Whether you're taking an important business meeting or Skyping with a friend, your laptop's integrated mic won't give you great sound. And you'll need a decent pair of headphones if you want to hear your colleagues better or just listen to some music in private. But who wants to spend an exorbitant amount of money on a PC headset?
We purchased the best-selling headsets under $35 from Amazon and tested them based on design, comfort and audio quality to pick a winner.
The Logitech ClearChat USB Headset was my hands-down favorite due to its comfort and sound quality. Thanks to the rather thick padding on the headband and earcups, the H390 is comfortable to wear for long periods of time. The USB port means that you can use the headset only with a laptop, 2-in-1 or tablet with a full USB port. The 7.8-foot cable is long, but features a clip-on, in-line remote which comes in handy if you like to pace while you talk. You can rotate the glossy plastic boom mic for the optimal speaking position. The embedded noise-cancelling technology allowed me to chat without my caller complaining about ancillary noise. However, there was a slight echo every time I spoke. When I listened to music, I found the low ends were more present than I like, but didn't supersede the highs and mids, which were pretty clear. Connection: USB NoiseCancelling: YesWeight: 12.3 ounces Credit: Logitech
Optimized for Skype, the LifeChat LX-3000 is a winner based on its mic quality alone, delivering audio that could give more expensive gaming headsets a run for their money. As far as listening to music or a business call, the over-ear design with the leatherette earcups makes for a nice comfortable fit. The USB headset is equipped with a 6-foot-long cable with an in-line remote that works on both Windows and IOS laptops. Unfortunately, my voice had a small echo, and despite this headset’s noise-cancelling tech, the caller could make out every word of a nearby conversation. Connection: 3.5mm Noise Cancelling: YesWeight: 8.3 ounces Credit: Microsoft
The iMicro IM320 headset's flimsy black-and-gray plastic frame won't win any awards for durability or comfort. However, I'm a fan of how gently the rather thin foam earcups rested against my ears, as well as of the metallic, flexible mic. The mic was very bass-heavy, giving my voice a husky timbre. As chintzy as this headset looks, it delivers a nice amount of knock on the low end without sacrificing vocal clarity on tracks. The voice quality was good overall, but the IM320 lacks noise cancelling, and there was noticeable sound bleed. The iMicro is my favorite remote since it has buttons for muting the mic, audio and adjusting audio. However, because the IM320 uses USB, you're relegated to using it on a computer. Connection: USBNoise Cancelling: NoWeight: 4.2 ounces Credit: iMicro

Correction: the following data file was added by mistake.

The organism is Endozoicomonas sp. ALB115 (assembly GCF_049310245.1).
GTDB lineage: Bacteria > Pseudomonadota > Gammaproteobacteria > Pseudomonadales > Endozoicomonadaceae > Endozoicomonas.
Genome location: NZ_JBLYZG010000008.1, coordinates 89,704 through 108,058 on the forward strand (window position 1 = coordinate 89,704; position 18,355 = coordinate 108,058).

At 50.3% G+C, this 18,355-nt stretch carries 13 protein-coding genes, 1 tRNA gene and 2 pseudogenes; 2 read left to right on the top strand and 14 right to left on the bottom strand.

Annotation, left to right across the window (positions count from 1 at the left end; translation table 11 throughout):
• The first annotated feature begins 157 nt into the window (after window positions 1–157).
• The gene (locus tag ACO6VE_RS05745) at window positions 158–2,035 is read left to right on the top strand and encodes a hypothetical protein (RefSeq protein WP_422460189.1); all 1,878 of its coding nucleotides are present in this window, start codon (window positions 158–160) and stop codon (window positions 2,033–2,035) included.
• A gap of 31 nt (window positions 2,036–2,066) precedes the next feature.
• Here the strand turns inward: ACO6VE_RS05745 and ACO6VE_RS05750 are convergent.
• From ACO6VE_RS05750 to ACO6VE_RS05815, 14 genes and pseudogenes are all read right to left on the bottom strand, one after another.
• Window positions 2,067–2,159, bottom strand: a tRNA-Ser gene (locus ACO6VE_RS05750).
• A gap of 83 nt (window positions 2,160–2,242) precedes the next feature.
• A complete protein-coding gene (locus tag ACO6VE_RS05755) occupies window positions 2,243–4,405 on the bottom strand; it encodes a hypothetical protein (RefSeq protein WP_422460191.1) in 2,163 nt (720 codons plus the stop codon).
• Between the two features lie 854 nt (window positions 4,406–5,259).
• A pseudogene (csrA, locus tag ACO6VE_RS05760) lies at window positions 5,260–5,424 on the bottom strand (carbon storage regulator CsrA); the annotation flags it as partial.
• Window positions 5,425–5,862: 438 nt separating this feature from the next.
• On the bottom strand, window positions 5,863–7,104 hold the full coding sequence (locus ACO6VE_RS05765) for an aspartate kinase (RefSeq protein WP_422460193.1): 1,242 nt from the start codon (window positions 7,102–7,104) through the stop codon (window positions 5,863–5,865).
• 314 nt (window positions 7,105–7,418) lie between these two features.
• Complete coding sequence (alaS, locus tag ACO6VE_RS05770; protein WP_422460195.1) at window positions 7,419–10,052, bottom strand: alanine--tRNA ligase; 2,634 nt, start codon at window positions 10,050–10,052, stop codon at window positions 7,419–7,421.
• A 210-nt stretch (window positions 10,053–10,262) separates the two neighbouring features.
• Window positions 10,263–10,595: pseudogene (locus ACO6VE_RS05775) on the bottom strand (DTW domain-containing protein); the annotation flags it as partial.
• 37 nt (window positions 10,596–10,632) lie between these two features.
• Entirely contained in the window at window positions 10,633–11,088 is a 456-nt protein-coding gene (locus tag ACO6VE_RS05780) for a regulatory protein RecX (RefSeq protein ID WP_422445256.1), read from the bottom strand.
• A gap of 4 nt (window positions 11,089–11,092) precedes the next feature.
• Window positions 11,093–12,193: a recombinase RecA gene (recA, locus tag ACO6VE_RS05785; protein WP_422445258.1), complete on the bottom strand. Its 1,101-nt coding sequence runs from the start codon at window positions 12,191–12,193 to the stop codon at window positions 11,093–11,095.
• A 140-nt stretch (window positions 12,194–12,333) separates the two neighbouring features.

With its red-and-black color scheme, there's no mistaking that the mostly plastic Leshp Gaming Headset is meant for fragging. The 3.5mm jack means it can used with a variety of devices, even an Xbox One or PlayStation 4. The over-ear design is very comfortable, even after wearing them for over an hour. The in-line remote offers a sliding mute button along with a volume dial, which should come in handy whether you're directing traffic in a game raid or doing a video call. The headset also comes with a splitter in case you want to isolate the mic from the rest of the audio. Since it's designed for gaming, the Leshp delivers solid audio as far as the highs and mids go, but the bass could be a bit stronger. The mic could be better, however, as the caller reported consistently low volume on our calls, with my voice repeatedly cutting in and out. Connection: 3.5mm Noise Cancelling: NoWeight: 8 ounces Credit: LESHP
At 4.8 ounces, the Cyber Acoustics (AC-204) Stereo Headset is one of the lightest headsets on the list, which means you can wear the on-ear device for long periods without any discomfort. However, the flimsy black-and-gray plastic doesn't inspire much confidence in its overall durability. The boom mic is ambidextrous, so you can have it on your preferred side. The 3.5mm jack allows the headset to be used with a variety of devices, but lacks an in-line remote. Listening to music on the AC-204 often produces a crowded soundscape; the boomy bass often overpowered the more subtle parts of a track, coupled with tinny highs. During my Skype session, my caller reported he could hear background conversations, but even worse, my voice sounded like I was underwater. Connection: 3.5mm Noise Cancelling: NoWeight: 4.8 ounces Credit: Cyber Acoustics
If you're looking for a bit of flash in your headset, the Mpow's glossy black finish should do the trick. Anticipating mobile professionals' needs, the headset's earcups fold flat for easy storage when traveling. It also has a detachable USB in-line remote with buttons for muting the mic and audio and lowering volume. When the remote isn't attached, you can use the Mpows with smartphones and tablets as well as laptops, thanks to its 3.5mm jack. However, the flexible mic delivered spotty performance on calls, with crackling static and low volume. As far as music goes, the headset often delivered a crowded soundscape with boomy, dissipated audio, tinny highs and distorted mids. Connection: USB/3.5mm Noise Cancelling: NoWeight: 5 ounces Credit: xmpow
Credit: Shaun Lucas/Laptop Mag